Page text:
## Maths ‘A’ level: now for a tough one

From the same paper as the previous two questions, here is the hardest question (as measured by marks on offer – 12):

Sketch the curve given parametrically by $x = t^2$, $y = t^3$
Show that an equation of the normal to the curve at the point $A(4,8)$ is $x + 3y - 28 = 0$
This normal meets the x-axis at the point $N$. Find the area of the region enclosed by the arc $OA$ of the curve, the line segment $AN$ and the x-axis.

While I can see the ideas behind each part of this question I am not at all sure where to begin with it.

For background, by the marking scheme you should take about 16 minutes to answer this – (and about 5 minutes per question for the earlier two). No pressure then.

### 8 responses to “Maths ‘A’ level: now for a tough one”

1. Once you have the sketch everything else becomes much easier. You get the sketch by asking yourself “Which points (x, y) can be generated by varying t?”. You notice that x is always positive and that for each x there are two y values, one with positive and one with negative t. So draw two graphs: One for t positive and one for t negative. For each of those domains transform the two equations given into the form y = f(x). That makes drawing the two curves trivial and also allows to get the derivative later.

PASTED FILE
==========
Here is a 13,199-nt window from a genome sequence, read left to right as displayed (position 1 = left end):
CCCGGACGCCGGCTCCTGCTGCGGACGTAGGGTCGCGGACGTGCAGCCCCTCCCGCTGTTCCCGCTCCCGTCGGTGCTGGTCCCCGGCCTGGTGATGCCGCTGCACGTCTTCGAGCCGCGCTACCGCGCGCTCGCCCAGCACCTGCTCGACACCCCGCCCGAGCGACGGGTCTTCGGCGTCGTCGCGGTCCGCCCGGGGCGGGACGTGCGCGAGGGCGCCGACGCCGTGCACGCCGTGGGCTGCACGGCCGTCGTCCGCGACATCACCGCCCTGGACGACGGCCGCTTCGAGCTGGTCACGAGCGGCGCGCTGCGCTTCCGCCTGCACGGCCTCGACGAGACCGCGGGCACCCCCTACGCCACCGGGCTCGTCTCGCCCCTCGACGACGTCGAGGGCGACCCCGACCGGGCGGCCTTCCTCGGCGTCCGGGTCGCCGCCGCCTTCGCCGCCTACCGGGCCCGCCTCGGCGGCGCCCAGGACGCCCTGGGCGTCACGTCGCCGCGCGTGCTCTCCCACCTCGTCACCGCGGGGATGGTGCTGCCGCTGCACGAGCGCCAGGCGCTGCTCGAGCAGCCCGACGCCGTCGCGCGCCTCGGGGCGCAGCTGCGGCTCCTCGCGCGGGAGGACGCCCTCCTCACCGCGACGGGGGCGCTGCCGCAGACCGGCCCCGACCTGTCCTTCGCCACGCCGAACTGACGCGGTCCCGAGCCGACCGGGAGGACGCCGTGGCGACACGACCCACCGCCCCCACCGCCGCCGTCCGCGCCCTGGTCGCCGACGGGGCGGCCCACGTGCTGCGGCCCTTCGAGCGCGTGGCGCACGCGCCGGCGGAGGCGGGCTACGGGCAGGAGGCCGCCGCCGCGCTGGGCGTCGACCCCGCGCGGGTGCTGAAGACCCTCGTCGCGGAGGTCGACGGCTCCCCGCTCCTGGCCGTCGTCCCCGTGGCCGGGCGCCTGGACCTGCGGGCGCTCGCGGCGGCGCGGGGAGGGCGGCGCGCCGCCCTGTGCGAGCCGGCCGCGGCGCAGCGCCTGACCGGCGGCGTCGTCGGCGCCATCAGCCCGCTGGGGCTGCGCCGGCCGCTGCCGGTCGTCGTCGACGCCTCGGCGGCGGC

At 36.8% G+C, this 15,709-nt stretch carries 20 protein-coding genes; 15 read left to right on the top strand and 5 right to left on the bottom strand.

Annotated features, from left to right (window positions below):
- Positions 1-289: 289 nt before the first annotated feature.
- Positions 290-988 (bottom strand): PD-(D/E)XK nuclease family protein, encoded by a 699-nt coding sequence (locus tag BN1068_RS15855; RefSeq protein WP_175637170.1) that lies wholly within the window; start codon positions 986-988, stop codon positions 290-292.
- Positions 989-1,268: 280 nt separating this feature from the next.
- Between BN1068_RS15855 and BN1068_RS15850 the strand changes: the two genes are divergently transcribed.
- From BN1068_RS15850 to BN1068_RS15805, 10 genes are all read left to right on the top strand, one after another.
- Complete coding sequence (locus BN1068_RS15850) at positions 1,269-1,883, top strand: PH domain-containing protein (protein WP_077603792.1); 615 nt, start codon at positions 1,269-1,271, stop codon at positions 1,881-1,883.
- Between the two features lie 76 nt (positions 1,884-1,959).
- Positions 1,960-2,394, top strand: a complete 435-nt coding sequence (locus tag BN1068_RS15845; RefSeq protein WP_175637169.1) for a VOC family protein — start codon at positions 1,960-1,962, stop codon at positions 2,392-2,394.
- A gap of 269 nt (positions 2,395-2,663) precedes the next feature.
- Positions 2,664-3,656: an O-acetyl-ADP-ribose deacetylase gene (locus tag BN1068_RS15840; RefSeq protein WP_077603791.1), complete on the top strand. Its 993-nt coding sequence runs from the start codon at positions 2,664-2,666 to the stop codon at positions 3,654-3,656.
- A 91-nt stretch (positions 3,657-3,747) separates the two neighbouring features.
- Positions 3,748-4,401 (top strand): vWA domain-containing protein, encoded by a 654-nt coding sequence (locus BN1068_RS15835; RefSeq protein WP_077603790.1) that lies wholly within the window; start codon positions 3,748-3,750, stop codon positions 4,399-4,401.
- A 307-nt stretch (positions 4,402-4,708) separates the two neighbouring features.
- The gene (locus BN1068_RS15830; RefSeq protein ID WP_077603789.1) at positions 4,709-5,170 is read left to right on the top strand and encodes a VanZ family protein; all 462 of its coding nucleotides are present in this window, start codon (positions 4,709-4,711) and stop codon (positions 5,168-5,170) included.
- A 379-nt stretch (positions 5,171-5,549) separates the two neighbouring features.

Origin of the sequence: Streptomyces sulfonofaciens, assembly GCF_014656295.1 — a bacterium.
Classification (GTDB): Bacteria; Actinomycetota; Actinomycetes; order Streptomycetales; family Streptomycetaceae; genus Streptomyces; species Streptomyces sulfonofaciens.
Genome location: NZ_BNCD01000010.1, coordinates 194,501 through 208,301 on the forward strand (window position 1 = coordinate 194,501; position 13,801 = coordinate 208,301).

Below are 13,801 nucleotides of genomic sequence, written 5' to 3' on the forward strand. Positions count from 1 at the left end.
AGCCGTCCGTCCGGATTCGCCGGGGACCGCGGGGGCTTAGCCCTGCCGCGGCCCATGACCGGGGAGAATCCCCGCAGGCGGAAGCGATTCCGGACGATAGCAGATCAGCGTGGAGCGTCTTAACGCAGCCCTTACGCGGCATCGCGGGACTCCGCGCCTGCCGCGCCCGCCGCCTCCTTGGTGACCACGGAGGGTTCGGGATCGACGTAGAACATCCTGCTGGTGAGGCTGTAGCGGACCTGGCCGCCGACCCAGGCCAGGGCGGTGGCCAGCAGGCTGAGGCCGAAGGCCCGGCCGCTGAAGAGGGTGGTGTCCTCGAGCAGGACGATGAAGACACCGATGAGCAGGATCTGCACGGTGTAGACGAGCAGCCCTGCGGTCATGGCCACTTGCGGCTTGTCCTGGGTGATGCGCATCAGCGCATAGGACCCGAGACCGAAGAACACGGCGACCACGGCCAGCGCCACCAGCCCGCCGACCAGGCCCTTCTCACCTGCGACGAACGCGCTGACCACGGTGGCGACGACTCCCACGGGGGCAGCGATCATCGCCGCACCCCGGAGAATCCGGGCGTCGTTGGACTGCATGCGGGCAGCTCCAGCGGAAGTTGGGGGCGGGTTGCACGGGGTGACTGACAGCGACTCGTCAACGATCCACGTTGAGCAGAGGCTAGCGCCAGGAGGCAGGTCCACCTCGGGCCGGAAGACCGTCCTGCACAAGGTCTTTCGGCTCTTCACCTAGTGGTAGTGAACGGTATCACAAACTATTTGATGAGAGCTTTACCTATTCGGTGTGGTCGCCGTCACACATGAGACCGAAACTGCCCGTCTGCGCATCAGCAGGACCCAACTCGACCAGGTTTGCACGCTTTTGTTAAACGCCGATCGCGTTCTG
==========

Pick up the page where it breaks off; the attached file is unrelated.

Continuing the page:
1. Yes but it talks of one curve, not two. Or have I missed something?

1. Not sure. It is one curve though because the two curves meet at (0, 0).

2. OK, sketched the curve, it’s one curve with an inflection point at 0. But I make it $f(x)=x^{\frac{3}{2}}$ and equation of normal as $y=\frac{3}{2}\sqrt{x} + 2$, so plainly I have got something wrong here

1. arrgh. Schoolboy error.

2. OK so the equation for the normal is $y = \frac{3}{2}\sqrt{x} + 5$, and I can make that look like $3y - \frac{9}{4}x - 15 = 0$ and $-\frac{9}{4}x - 15 = x - 28$ at $A$. But is there a cleaner way?

2. ha ha. I now I realise I have completely misunderstood the question. U for me.

3. Isn’t this basic calculus? The reason they call it a curve is because it’s not a function of a single variable. The only reason you can pretend it is because it only asks you about one piece of the curve.